The Spittelau incinerator: symbiosis of technology, ecology and art
Although many polymers can be recycled to take on a new life, this is not always possible or cost-effective. In such cases, incineration and the conversion of heat into energy constitute a tried and tested solution.
When was the Spittelau incinerator built ?
Construction works on the Spittelau site ended in the late 1960s, and the site was inaugurated in 1971. Everything went well until 1987, when a fire destroyed a large part of the plant. It was then a matter of deciding whether to destroy the remains of the building and build a new site elsewhere. After reflection, it was decided to rebuild in exactly the same spot. The choice was an easy one for two crucial reasons: first of all, because the public heating and air-conditioning systems and pipes had not been damaged by the fire. The cost for installing a new infrastructure was deemed too high. The second reason was linked to the environment. Spittelau is located just a stone's throw from the centre of Vienna, and the trucks that deliver the waste on a daily basis therefore only have a few kilometres to drive. Moreover, the closer the energy recovery incineration plant is located to the beneficiaries of the heat that it produces, the less loss of heat along the distribution circuit.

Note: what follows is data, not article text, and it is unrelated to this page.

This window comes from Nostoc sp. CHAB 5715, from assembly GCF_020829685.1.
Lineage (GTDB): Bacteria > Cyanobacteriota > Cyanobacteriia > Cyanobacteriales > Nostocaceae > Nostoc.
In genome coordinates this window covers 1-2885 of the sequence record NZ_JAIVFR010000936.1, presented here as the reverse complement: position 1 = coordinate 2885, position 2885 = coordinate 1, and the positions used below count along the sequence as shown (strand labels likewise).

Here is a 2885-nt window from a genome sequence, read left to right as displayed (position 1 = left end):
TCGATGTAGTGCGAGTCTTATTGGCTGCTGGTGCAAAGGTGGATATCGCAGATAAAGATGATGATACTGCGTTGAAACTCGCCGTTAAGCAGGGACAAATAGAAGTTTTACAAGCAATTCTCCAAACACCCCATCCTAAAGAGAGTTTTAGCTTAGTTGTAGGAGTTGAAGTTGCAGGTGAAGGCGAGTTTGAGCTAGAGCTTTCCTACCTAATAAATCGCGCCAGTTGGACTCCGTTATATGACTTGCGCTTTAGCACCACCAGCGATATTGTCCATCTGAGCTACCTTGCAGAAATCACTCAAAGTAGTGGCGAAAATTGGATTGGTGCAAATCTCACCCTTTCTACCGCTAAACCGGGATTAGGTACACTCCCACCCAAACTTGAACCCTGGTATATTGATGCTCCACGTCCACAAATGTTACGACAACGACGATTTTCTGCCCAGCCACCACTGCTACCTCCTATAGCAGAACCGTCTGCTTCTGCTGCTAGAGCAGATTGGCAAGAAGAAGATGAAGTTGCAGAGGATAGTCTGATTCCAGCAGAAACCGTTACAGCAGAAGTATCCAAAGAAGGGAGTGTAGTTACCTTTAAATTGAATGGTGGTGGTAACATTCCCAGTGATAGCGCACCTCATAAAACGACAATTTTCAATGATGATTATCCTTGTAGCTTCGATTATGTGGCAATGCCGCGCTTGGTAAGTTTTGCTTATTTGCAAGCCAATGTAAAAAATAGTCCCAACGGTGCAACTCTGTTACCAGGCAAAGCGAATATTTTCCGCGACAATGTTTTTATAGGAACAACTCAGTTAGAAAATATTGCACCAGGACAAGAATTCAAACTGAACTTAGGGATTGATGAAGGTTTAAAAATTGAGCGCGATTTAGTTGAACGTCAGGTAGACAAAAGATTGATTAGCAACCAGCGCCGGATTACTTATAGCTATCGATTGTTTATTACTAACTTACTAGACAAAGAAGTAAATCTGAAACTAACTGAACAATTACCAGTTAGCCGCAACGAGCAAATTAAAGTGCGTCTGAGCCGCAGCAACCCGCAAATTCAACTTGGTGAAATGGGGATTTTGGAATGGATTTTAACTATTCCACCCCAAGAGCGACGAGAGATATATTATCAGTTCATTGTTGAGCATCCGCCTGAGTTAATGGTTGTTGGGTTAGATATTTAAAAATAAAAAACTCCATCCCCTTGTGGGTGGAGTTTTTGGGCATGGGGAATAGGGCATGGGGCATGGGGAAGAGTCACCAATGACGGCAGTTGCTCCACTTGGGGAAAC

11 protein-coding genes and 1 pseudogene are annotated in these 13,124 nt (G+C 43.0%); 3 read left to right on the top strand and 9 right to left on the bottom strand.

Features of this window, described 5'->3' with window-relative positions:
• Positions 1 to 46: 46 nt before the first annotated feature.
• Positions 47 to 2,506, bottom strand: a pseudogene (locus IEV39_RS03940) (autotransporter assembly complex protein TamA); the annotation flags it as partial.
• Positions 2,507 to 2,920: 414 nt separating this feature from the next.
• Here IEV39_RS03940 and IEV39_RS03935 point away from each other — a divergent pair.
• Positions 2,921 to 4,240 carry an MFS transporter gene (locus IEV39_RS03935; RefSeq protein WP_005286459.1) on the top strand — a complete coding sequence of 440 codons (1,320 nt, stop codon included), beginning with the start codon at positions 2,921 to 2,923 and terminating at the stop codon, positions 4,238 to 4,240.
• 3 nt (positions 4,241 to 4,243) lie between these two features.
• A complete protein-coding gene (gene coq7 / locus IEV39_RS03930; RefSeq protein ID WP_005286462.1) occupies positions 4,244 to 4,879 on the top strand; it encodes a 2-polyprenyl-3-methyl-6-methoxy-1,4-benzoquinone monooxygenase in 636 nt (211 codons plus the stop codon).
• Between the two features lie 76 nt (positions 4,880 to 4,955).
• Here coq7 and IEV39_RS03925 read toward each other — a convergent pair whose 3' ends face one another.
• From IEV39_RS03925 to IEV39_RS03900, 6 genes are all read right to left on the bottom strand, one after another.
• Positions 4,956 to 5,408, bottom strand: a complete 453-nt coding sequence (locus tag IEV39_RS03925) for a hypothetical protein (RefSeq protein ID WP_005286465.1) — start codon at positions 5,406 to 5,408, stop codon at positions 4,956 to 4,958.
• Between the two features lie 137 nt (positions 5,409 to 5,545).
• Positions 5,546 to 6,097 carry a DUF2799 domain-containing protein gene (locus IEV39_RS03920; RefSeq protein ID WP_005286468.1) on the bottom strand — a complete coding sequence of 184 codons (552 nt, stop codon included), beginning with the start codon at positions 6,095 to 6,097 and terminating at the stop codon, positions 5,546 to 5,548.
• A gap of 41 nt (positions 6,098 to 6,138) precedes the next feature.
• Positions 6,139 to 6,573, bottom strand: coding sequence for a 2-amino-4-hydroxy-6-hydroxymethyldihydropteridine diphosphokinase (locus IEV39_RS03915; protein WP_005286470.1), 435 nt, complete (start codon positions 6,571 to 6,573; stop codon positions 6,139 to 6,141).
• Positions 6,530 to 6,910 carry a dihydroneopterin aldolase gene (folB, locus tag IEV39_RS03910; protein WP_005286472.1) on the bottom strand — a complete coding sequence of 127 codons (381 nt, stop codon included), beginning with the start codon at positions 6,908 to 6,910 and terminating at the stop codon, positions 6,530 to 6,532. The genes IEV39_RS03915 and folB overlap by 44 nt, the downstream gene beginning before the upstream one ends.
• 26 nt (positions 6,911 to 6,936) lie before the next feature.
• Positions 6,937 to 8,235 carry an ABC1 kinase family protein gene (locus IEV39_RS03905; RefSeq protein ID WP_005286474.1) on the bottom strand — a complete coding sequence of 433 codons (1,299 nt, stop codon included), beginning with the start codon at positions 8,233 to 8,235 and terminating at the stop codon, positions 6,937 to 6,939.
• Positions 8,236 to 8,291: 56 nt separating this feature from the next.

Was it common to build such waste incinerators in Austria in the 1960s ?
In Vienna at least, it was, since the first waste incinerator was built in 1963 in Flötzersteig, a Viennese neighbourhood slightly removed from the centre. For the record, Wien Energie managed the incinerator. In the early 1970s, another incinerator was commissioned in Wels, a city in the western part of the country. The main purpose of the incinerators is producing electricity or providing certain points of the city with urban heating. In the 1970s, the Spittelau incinerator's main purpose was to provide heating and air-conditioning for Vienna's General Hospital.
Is its purpose still the same today ?